Sunday, August 22, 2010

Glasshouse mini-adventure: recurring lessons.

We headed up to Tibrogargan on Sunday morning so that I could introduce Bogdan to the kind old grandfather.

I made a mess of the navagation, sending us on a backstreets course through the Northside, when we could have gone on the Bruce Highway. For some reason, I had thought that Old Gympie Road started near brisbane, and that we could follow it to Beerburrum. I was wrong.

We parked at the side of Steve Irwin Way and ran/walked to the base of Tibro (I had no shoes on. The beginning of the climb is the usually the hardest part, and today was no exception. Bogdan kept up really well (considering that, from his account, he was out of form), and we made it to the top in moderately good time. The view at the top was better when shared, but not as good as the climb down (at least in my opinion). It was at the summit that I suggested - forcefully - that we have a crack (with all due respect to the mountain) at Beerwah - the pregnant mother, as there really couldn't be a better day for it. Bogdan reluctantly agreed to have a go as we were making out way down. There were fewer people on the mountain this time around, so it was a lot safer and easier than the time before once we arrived at the most technical section near the bottom.

I put my shoes back on and we hightailed it back to the car, as I knew that we would be pushing it for time if we wanted to complete the climb of the Mother Mountain and get back to Brisbane in time for the start of Bogdan's shift at Coles (2:30pm).

We arrived at the end of the tarmac shortly thereafter, having snacked on the meager rashions that we had brought, then running to the trail-head and running/walking to the beginning of the climb. Like the first time that I climbed Beerwah, I shat my pants (figuratively) on the first small pitch of smooth rock with a few handholds. After that, we both made light work of the weathered and amply hand-holed (not strictly a word) section of the mountain. I kept encouraging Bogdan, but I probably did it frequently enough to make it very annoying for him. I then selfishly pulled away from him, as I really wanted to make it to the top before our pre-set turnaround time. Bogs caught up on the flat section, but I separated myself from him greatly on the final rocky-outcrop-filled section of the climb. When I saw the summit a few hundred metres ahead, I broke into a run/scramble, bloodying my big toe in the process (yes, I had removed my shoes at the base of the climb) without really noticing until I arrived at the top. I said hi to the people who were savouring the view, kissed the summit rock, and skipped back down to Bogdan to drive him to the top. He got there about two minutes after the turnaround time - seemingly exhausted, and had a quick glance at the beautiful 360, while I had started to descend. In doing so, I was full of arrogance, and not revering the mountain in the way that I should have been. As a result, she taught me a lesson. I stepped on to a boulder quickly with one foot, slipping, pivoting and then "SMACK", landing on my stomach knees and elbow. There appeared to be little damage, so I was able to keep going, with Bogs in tow. I should have been more alert, as if I had fallen a few metres ahead, it could have been off the side of the mountain. I had a lot of trouble finding the right trail down, so I let Bogdan take the lead, and we managed to take a wrong turn. We were making our way down the mountain, unknowingly, towards a cliff, when we should have been going across it. The scrub got thicker and thicker - Bogs suggested that we turn around, but I thought we could navigate our way back to the path. Eventually, after I had started to become a bit negative, we decided to head uphill again (I should have listened to Bogdan at first), and found the gradually sloping trail with a fair amount of effort. The rest of the descent was pretty uneventful, except for a few unintended bumslides, and some difficulty deciding the best way down for the final 20 metres of vertical. Hitting flat ground with no more mountain beneath me was quite a relief; we chugged down our water and ran/walked back to the car. Bogdan's knees flared up a bit, as I had predicted, and mine started to swell because of the fall. The one on the right was hit right in the middle and it feels quite sore when walked/run upon but it is responding well to ice.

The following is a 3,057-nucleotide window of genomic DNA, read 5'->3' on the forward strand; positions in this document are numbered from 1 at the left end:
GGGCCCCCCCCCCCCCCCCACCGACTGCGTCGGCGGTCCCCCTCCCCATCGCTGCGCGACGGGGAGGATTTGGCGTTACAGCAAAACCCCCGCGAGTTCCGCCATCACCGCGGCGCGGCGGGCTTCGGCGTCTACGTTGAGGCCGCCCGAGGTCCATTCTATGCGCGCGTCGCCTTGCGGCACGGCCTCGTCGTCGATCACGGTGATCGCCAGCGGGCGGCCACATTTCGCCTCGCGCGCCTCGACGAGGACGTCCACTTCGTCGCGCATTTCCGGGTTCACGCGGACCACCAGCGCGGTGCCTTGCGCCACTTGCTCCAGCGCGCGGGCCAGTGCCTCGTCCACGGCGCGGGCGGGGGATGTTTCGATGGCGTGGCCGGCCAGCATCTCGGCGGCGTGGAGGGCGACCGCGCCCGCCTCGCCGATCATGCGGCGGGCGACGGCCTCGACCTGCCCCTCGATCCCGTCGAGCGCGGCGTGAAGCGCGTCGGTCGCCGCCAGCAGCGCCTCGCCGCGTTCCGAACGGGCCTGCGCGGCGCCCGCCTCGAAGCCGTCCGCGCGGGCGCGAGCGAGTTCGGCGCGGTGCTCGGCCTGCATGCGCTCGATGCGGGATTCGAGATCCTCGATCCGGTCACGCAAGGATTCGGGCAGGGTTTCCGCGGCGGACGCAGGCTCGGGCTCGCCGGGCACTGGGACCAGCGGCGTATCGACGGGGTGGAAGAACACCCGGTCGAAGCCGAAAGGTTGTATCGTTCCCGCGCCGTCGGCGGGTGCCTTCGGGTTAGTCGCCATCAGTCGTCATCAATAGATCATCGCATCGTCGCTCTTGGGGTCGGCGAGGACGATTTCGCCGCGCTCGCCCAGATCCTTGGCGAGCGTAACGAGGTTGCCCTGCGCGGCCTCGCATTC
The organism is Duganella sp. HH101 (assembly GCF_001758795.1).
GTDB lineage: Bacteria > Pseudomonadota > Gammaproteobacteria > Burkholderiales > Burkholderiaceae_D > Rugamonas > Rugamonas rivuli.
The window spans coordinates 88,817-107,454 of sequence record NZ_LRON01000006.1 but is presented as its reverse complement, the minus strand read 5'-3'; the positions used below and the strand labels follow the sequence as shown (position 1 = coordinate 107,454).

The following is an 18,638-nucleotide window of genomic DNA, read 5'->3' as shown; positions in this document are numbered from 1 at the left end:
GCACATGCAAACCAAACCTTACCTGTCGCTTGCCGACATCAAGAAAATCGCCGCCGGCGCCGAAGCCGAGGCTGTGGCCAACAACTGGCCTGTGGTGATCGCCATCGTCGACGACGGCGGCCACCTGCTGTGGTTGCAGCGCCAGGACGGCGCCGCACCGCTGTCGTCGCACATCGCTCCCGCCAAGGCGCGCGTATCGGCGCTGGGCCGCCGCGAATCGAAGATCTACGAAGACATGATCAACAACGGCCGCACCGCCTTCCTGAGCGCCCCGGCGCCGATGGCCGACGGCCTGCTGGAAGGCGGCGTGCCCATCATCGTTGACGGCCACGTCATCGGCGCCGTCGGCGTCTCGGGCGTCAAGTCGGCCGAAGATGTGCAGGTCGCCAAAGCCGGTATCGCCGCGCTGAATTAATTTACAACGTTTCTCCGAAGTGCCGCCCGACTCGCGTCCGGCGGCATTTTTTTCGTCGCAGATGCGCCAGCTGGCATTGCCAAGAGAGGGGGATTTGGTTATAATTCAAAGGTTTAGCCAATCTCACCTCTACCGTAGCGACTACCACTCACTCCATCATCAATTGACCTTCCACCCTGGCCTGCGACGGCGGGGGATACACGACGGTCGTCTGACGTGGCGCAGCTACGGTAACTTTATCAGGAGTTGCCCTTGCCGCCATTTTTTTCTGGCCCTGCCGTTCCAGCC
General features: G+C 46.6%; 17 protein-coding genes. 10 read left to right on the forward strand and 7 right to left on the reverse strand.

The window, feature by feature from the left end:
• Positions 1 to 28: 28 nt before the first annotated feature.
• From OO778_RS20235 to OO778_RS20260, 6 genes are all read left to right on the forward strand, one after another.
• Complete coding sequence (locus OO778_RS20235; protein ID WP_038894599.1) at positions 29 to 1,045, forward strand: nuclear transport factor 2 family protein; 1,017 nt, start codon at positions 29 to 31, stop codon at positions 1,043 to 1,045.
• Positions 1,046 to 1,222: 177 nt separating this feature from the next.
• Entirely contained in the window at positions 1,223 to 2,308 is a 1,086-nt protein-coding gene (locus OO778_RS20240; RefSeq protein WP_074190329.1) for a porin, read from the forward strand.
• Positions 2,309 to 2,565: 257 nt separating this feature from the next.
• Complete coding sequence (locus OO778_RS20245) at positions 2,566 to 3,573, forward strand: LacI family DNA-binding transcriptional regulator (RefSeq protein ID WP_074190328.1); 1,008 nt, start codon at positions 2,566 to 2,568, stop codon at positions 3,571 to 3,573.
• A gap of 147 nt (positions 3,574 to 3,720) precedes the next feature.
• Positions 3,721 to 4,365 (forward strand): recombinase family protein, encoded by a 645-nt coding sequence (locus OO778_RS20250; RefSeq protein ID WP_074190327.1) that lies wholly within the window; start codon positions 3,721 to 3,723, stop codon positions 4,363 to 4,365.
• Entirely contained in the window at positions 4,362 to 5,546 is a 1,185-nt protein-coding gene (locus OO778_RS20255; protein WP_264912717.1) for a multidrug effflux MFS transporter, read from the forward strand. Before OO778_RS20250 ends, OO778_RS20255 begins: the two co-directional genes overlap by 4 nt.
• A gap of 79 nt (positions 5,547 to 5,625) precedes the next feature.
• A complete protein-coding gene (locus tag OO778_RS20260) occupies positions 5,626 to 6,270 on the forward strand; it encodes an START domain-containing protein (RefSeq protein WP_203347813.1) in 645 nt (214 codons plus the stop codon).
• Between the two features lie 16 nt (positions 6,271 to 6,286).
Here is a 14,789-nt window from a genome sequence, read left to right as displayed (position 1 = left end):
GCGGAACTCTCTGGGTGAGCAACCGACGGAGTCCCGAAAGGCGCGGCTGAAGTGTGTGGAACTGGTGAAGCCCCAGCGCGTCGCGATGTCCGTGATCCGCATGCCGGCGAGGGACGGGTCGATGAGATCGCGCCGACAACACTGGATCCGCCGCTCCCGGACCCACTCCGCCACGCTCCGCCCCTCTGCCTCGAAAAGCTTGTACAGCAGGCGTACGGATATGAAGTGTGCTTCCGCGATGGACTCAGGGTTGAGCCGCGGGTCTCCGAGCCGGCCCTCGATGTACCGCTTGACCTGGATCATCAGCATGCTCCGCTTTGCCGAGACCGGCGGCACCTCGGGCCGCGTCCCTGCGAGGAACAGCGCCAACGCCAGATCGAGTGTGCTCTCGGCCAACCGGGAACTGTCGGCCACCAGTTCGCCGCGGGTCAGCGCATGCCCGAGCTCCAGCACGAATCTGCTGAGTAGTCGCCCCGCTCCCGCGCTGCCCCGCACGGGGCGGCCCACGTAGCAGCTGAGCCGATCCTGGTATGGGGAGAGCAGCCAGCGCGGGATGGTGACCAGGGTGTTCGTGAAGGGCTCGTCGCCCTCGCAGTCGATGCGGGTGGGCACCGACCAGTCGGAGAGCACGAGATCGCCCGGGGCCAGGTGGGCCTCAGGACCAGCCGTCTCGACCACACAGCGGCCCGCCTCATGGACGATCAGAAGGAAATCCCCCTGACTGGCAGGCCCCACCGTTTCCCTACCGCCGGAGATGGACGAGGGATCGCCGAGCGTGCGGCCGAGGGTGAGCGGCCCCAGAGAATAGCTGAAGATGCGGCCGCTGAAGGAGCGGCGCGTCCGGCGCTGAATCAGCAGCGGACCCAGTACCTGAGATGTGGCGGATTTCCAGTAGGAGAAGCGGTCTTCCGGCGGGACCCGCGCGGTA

I feel quite guilty that Bogdan may have missed the first few minutes of his shift because of me, in detail: 1. my poor navigational skills in the car, 2. Our poor concentration on the mountain (I was supposedly the experienced one and should have made better decisions) and 3. my forceful suggestion that we climb Beerwah. However, being the good bloke that he is, he seems not to be pointing the finger.

In any case, that was an enjoyable adventure with some important lessons (that I should have learnt by now anyways):
1. Read the map properly,
2. Bring more food and water,
3. Respect the mountain,
4. Stay alert for the right trail.

Anyways, here are the stats: about 7km in 3:50 (what an incredible time!) with approximately 620m of climb and the same of descent.

My feet were externally munched after this outing, but were structurally alright. They look pretty cool though.

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